Daniel Bruhl talks about playing — surprise — a German bad guy in ‘7 Days in Entebbe’


(JTA) – In “7 Days in Entebbe,” which hits theaters on Friday, Daniel Bruhl plays a German leftist terrorist tortured by the fact that he’s hijacking a plane full of Jews and taking them prisoner.

The movie, about the 1976 Israeli rescue operation that freed the mainly Jewish and Israeli hostages of a hijacked plane in Uganda, focuses on the conflicted experiences of the two Germans – played by Bruhl and Rosamund Pike — who allied with Palestinian terrorists to hijack the Paris-bound plane. Even as they hold Jews at gunpoint, the two insist they are “humanitarian” activists fighting against fascism. But the parallels to their German forebears are clear.

“Germans killing Jews,” an associate of his says. “Ever thought about that?” At another point, Bruhl’s character, Wilfred Bose, insists, “I’m no Nazi.”

Bruhl, 39, who was born in Spain and grew up in Germany, had his breakout role in the 2003 film “Goodbye, Lenin!” about East Germany at the end of the Cold War, and met American audiences six years later playing a Nazi war hero in Quentin Tarantino’s “Inglourious Basterds.” Although he has played the Gilded Age criminal psychologist Lazlo Kreizler in the TNT series “The Alienist” and an investigative journalist who recovers World War II-era art in “Woman in Gold,” in five different films he has been called on to play Nazis, a civil servant under the Nazis or a supervillain from a Nazi family.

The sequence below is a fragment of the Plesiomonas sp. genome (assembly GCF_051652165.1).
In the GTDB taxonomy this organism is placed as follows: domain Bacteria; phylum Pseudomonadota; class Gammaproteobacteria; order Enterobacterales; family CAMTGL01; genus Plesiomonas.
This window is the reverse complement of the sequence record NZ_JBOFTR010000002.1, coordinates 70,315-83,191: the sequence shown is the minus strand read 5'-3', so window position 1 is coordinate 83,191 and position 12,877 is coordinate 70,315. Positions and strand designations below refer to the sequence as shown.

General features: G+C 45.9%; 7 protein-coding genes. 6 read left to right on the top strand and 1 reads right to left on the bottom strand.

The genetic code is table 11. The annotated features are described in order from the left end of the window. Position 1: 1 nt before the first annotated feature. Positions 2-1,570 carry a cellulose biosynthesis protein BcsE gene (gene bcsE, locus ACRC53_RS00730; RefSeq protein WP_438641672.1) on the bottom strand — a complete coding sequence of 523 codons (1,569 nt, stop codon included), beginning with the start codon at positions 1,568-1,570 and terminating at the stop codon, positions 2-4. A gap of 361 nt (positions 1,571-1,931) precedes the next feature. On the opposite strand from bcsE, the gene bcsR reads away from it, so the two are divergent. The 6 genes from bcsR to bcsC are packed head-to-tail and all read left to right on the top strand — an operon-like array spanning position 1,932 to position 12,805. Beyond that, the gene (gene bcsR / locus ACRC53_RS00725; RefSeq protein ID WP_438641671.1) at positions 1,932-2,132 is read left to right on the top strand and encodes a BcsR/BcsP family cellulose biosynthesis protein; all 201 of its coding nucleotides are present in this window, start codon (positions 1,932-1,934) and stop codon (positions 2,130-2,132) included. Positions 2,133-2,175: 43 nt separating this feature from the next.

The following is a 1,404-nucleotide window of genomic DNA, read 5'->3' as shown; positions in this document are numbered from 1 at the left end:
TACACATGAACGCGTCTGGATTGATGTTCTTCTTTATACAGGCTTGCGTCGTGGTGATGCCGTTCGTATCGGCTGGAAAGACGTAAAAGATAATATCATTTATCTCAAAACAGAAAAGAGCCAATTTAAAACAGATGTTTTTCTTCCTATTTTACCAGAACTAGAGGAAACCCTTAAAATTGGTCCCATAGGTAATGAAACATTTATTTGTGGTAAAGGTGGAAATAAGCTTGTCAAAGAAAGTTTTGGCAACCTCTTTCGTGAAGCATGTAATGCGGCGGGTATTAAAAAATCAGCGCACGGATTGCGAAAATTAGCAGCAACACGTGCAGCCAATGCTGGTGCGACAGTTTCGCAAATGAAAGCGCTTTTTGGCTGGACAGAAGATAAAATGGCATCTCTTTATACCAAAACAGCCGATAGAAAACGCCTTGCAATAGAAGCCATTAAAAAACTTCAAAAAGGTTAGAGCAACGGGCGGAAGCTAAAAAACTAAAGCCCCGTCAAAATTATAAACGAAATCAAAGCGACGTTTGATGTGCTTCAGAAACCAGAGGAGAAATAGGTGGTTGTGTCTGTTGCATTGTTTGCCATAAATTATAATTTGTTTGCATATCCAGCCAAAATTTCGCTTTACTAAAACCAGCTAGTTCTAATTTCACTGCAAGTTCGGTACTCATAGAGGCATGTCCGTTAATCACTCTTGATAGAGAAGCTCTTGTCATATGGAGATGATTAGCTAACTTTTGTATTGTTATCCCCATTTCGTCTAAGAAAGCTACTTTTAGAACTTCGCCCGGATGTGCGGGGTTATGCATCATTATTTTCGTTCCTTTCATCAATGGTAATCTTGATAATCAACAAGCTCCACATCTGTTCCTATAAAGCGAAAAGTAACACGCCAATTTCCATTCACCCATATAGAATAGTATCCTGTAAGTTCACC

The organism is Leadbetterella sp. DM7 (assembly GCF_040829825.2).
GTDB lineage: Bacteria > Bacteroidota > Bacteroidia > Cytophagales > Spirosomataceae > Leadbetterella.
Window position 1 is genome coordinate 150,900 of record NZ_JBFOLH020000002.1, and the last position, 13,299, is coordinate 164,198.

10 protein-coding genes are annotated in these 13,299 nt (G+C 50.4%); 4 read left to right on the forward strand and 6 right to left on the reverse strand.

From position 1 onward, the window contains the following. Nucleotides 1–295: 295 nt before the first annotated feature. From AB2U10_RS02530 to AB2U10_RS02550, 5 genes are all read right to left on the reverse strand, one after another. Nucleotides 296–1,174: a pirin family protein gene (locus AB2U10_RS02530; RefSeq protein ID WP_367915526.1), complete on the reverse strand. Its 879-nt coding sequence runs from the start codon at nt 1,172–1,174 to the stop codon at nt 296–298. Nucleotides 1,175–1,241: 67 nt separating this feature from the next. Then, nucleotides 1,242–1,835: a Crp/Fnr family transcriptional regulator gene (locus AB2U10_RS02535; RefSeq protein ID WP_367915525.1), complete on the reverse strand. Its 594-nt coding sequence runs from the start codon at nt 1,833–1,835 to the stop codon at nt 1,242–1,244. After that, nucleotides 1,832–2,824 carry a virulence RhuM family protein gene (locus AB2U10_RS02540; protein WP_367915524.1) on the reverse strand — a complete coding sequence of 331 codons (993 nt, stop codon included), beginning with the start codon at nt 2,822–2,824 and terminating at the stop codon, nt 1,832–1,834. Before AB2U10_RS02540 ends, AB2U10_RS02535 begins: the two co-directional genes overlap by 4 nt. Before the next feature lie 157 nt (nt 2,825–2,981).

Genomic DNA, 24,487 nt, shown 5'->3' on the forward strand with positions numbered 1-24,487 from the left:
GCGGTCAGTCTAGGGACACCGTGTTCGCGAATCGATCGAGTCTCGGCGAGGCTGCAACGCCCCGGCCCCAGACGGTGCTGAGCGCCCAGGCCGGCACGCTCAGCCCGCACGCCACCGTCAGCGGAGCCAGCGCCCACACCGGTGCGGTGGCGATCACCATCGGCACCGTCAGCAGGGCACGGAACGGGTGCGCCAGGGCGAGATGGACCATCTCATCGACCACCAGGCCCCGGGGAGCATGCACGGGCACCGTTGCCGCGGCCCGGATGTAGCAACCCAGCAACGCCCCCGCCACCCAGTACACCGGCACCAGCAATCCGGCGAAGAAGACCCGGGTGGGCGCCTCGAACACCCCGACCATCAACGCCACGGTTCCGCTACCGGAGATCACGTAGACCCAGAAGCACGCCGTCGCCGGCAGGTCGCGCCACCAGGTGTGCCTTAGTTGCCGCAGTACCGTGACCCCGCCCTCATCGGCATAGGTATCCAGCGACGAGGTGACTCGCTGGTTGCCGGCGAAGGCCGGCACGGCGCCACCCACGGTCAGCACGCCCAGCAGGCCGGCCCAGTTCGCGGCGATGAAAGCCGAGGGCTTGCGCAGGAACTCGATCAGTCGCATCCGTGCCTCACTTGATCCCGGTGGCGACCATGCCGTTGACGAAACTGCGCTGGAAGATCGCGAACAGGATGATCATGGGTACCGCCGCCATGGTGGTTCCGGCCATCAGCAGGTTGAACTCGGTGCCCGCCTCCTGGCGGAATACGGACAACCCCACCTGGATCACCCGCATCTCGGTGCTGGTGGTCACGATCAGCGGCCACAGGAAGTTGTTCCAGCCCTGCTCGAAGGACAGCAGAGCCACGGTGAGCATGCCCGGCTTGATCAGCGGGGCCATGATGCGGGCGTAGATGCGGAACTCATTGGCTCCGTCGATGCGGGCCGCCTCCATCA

The multiplicity of such roles, Bruhl said, is a natural consequence of being a German actor in an industry that keeps churning out World War II movies. But it also has to do with his interest in historical events. In addition to films about World War II, the Entebbe raid and the fall of the Berlin Wall, Bruhl was in “The Carpenter’s Pencil,” about the Spanish Civil War, as well as dramas set in Franco’s Spain and 1970s Chile. His mother is Spanish.

In “Entebbe,” he plays a German bad guy grappling with his country’s recent history. And in an interview with JTA, Bruhl made clear that he doesn’t want such roles to define him.

“I’ve done so many different things,” he said. “Looking back, there’s a body of work which is very diverse. Fortunately, I can say I’ve done many different things. I wouldn’t have liked to be typecast and limited to that. When I decided to take these parts it was always out of an interest in period projects, in history.”

Bruhl, left, was introduced to a broad American audience in “Inglorious Basterds.” He’s shown here in 2009 with co-star Brad Pitt. (Pascal Le Segretain/Getty Images)

“I’m always interested in history,” he added. “It’s important to read about history, to analyze history, to also understand where we are right now. I’m not Swedish or Finnish, or I’m not from India, so being a German-Spanish actor, of course I’m participating in projects that deal with the history of my countries… I want to understand where I come from. This is what drives me.”

Bruhl does historical research to prepare for those roles. For “Inglourious Basterds,” a revenge fantasy that cared little for historical accuracy (the movie has – spoiler alert! – a Jew machine-gunning Hitler in the face in 1944), Bruhl took courses with a sniper. For “The Zookeeper’s Wife,” a Holocaust drama based on a true story, he and co-star Jessica Chastain met with the titular zookeeper’s daughter.